One such saint that lived through the Sixteenth Century corruption is St. Cajetan, whose feast day is today (August 7). St. Cajetan is not the most popular or even a very well-known saint of the Church. He doesn’t have an extraordinary and dramatic story like St. Thomas More, nor is he a Doctor of the Church like St. Teresa of Avila. By all accounts, St. Cajetan’s story is fairly ordinary, something many of us should consider since we all like to think one has to be extraordinary to become a saint. Amidst his ordinariness, however, St. Cajetan was extraordinary in one aspect of his life – his submission to God’s Will and his response to the sickness of the Church of that time.

As we live through our own trying times of the Church, there are some things we can remember from the life of St. Cajetan on how we can respond to such turmoil.

Remember The Spirit & Mission of The Church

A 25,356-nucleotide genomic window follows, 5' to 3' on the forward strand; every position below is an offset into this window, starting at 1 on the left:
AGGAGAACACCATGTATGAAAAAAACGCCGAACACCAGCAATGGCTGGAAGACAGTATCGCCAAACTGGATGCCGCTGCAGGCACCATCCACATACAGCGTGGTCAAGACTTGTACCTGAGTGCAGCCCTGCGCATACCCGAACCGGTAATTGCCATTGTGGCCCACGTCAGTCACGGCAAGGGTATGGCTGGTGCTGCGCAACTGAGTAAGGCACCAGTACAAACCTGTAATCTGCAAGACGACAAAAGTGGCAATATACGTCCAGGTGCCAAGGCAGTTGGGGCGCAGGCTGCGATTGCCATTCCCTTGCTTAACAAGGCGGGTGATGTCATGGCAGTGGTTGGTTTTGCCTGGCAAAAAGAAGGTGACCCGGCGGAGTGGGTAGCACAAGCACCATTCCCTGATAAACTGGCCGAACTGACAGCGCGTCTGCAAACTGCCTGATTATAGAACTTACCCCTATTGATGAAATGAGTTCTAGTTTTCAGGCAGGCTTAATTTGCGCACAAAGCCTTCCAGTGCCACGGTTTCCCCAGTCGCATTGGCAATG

In response to the corruption that infected much of the Church during the time, St. Cajetan chose a different path to reformation. Instead of directly attacking the Church for the sins committed or focusing on the corruption, he combated the spiritual diseases of the Church with focusing on Her original mission – to bring souls to heaven. In fact, the zeal he held for the salvation of souls was so strong that he was surnamed the “huntsman for souls.”

During our own time, we need to remember that it’s not about politics or policies or liturgical preferences (barring the liturgy remains true and valid). Rather, it’s about the salvation of souls – your soul, your family’s souls, and your neighbor’s soul – and what we can do to help bring the souls closest in our lives to Heaven.

Pray, Pray, Pray

Many of us are people of action. We see something that is wrong and we work to fix it, but on our own terms. We often forget who is really in control – Christ.